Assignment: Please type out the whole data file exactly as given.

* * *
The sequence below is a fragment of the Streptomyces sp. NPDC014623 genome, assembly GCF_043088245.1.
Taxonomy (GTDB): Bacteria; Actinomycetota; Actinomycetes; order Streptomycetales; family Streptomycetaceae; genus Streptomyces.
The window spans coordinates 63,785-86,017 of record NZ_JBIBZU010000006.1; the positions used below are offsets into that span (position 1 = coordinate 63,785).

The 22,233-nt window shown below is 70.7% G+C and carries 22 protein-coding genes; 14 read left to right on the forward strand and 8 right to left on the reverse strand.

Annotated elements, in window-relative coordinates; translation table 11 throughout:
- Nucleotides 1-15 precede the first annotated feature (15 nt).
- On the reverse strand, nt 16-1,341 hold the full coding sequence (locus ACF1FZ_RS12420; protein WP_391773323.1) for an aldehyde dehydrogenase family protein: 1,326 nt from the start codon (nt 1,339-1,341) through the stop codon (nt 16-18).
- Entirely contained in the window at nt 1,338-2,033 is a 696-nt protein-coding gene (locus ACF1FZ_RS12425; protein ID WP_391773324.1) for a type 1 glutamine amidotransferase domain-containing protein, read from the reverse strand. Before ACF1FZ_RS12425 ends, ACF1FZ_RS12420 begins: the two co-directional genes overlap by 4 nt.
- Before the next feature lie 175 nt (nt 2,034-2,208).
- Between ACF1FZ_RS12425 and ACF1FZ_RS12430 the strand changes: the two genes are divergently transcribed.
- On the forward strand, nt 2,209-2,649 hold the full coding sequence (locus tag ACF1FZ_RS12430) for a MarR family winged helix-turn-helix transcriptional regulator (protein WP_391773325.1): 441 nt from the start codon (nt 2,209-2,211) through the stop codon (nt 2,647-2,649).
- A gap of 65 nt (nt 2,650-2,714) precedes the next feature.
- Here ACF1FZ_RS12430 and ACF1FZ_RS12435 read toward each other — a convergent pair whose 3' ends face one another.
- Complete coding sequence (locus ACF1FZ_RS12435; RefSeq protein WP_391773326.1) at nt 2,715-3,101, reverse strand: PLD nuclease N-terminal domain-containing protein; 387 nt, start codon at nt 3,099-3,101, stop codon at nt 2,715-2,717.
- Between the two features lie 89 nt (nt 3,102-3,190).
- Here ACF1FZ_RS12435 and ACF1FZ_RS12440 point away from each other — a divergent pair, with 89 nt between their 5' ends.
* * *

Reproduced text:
The sequence below is a fragment of the Streptomyces sp. NPDC014623 genome, assembly GCF_043088245.1.
Taxonomy (GTDB): Bacteria; Actinomycetota; Actinomycetes; order Streptomycetales; family Streptomycetaceae; genus Streptomyces.
The window spans coordinates 63,785-86,017 of record NZ_JBIBZU010000006.1; the positions used below are offsets into that span (position 1 = coordinate 63,785).

The 22,233-nt window shown below is 70.7% G+C and carries 22 protein-coding genes; 14 read left to right on the forward strand and 8 right to left on the reverse strand.

Annotated elements, in window-relative coordinates; translation table 11 throughout:
- Nucleotides 1-15 precede the first annotated feature (15 nt).
- On the reverse strand, nt 16-1,341 hold the full coding sequence (locus ACF1FZ_RS12420; protein WP_391773323.1) for an aldehyde dehydrogenase family protein: 1,326 nt from the start codon (nt 1,339-1,341) through the stop codon (nt 16-18).
- Entirely contained in the window at nt 1,338-2,033 is a 696-nt protein-coding gene (locus ACF1FZ_RS12425; protein ID WP_391773324.1) for a type 1 glutamine amidotransferase domain-containing protein, read from the reverse strand. Before ACF1FZ_RS12425 ends, ACF1FZ_RS12420 begins: the two co-directional genes overlap by 4 nt.
- Before the next feature lie 175 nt (nt 2,034-2,208).
- Between ACF1FZ_RS12425 and ACF1FZ_RS12430 the strand changes: the two genes are divergently transcribed.
- On the forward strand, nt 2,209-2,649 hold the full coding sequence (locus tag ACF1FZ_RS12430) for a MarR family winged helix-turn-helix transcriptional regulator (protein WP_391773325.1): 441 nt from the start codon (nt 2,209-2,211) through the stop codon (nt 2,647-2,649).
- A gap of 65 nt (nt 2,650-2,714) precedes the next feature.
- Here ACF1FZ_RS12430 and ACF1FZ_RS12435 read toward each other — a convergent pair whose 3' ends face one another.
- Complete coding sequence (locus ACF1FZ_RS12435; RefSeq protein WP_391773326.1) at nt 2,715-3,101, reverse strand: PLD nuclease N-terminal domain-containing protein; 387 nt, start codon at nt 3,099-3,101, stop codon at nt 2,715-2,717.
- Between the two features lie 89 nt (nt 3,102-3,190).
- Here ACF1FZ_RS12435 and ACF1FZ_RS12440 point away from each other — a divergent pair, with 89 nt between their 5' ends.